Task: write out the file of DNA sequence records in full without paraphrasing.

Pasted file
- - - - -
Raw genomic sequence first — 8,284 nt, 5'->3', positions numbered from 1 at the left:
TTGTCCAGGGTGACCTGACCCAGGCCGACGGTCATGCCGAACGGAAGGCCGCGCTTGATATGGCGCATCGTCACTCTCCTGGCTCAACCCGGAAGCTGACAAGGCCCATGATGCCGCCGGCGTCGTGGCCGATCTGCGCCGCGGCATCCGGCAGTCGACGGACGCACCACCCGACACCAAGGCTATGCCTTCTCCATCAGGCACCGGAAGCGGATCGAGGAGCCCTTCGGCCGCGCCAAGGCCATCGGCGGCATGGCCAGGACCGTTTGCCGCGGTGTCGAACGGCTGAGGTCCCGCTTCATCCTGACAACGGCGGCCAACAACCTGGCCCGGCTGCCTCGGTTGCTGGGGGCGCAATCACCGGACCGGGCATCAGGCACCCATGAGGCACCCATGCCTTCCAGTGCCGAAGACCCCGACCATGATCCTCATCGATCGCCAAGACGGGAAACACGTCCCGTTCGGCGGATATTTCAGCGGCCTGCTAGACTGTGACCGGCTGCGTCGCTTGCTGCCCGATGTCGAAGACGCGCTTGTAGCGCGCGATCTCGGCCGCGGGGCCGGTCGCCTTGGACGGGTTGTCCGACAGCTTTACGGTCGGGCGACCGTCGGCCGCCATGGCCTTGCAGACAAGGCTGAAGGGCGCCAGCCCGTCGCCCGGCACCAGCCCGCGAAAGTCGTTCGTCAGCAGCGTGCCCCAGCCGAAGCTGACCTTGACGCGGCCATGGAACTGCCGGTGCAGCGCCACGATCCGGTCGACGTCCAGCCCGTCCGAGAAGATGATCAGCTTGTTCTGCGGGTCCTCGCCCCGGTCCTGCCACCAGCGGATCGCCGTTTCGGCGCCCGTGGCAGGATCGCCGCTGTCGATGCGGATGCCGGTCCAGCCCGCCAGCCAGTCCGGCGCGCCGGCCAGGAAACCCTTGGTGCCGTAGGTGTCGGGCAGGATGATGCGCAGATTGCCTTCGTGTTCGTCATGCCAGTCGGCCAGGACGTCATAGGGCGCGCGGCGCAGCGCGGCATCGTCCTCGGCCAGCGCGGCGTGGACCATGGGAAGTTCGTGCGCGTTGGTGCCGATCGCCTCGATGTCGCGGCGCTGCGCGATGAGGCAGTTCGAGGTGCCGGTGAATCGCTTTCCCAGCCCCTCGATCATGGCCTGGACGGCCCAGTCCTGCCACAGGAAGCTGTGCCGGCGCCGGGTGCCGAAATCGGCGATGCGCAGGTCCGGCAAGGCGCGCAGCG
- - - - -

Raw genomic sequence first — 8,284 nt, 5'->3', positions numbered from 1 at the left:
TTGTCCAGGGTGACCTGACCCAGGCCGACGGTCATGCCGAACGGAAGGCCGCGCTTGATATGGCGCATCGTCACTCTCCTGGCTCAACCCGGAAGCTGACAAGGCCCATGATGCCGCCGGCGTCGTGGCCGATCTGCGCCGCGGCATCCGGCAGTCGACGGACGCACCACCCGACACCAAGGCTATGCCTTCTCCATCAGGCACCGGAAGCGGATCGAGGAGCCCTTCGGCCGCGCCAAGGCCATCGGCGGCATGGCCAGGACCGTTTGCCGCGGTGTCGAACGGCTGAGGTCCCGCTTCATCCTGACAACGGCGGCCAACAACCTGGCCCGGCTGCCTCGGTTGCTGGGGGCGCAATCACCGGACCGGGCATCAGGCACCCATGAGGCACCCATGCCTTCCAGTGCCGAAGACCCCGACCATGATCCTCATCGATCGCCAAGACGGGAAACACGTCCCGTTCGGCGGATATTTCAGCGGCCTGCTAGACTGTGACCGGCTGCGTCGCTTGCTGCCCGATGTCGAAGACGCGCTTGTAGCGCGCGATCTCGGCCGCGGGGCCGGTCGCCTTGGACGGGTTGTCCGACAGCTTTACGGTCGGGCGACCGTCGGCCGCCATGGCCTTGCAGACAAGGCTGAAGGGCGCCAGCCCGTCGCCCGGCACCAGCCCGCGAAAGTCGTTCGTCAGCAGCGTGCCCCAGCCGAAGCTGACCTTGACGCGGCCATGGAACTGCCGGTGCAGCGCCACGATCCGGTCGACGTCCAGCCCGTCCGAGAAGATGATCAGCTTGTTCTGCGGGTCCTCGCCCCGGTCCTGCCACCAGCGGATCGCCGTTTCGGCGCCCGTGGCAGGATCGCCGCTGTCGATGCGGATGCCGGTCCAGCCCGCCAGCCAGTCCGGCGCGCCGGCCAGGAAACCCTTGGTGCCGTAGGTGTCGGGCAGGATGATGCGCAGATTGCCTTCGTGTTCGTCATGCCAGTCGGCCAGGACGTCATAGGGCGCGCGGCGCAGCGCGGCATCGTCCTCGGCCAGCGCGGCGTGGACCATGGGAAGTTCGTGCGCGTTGGTGCCGATCGCCTCGATGTCGCGGCGCTGCGCGATGAGGCAGTTCGAGGTGCCGGTGAATCGCTTTCCCAGCCCCTCGATCATGGCCTGGACGGCCCAGTCCTGCCACAGGAAGCTGTGCCGGCGCCGGGTGCCGAAATCGGCGATGCGCAGGTCCGGCAAGGCGCGCAGCG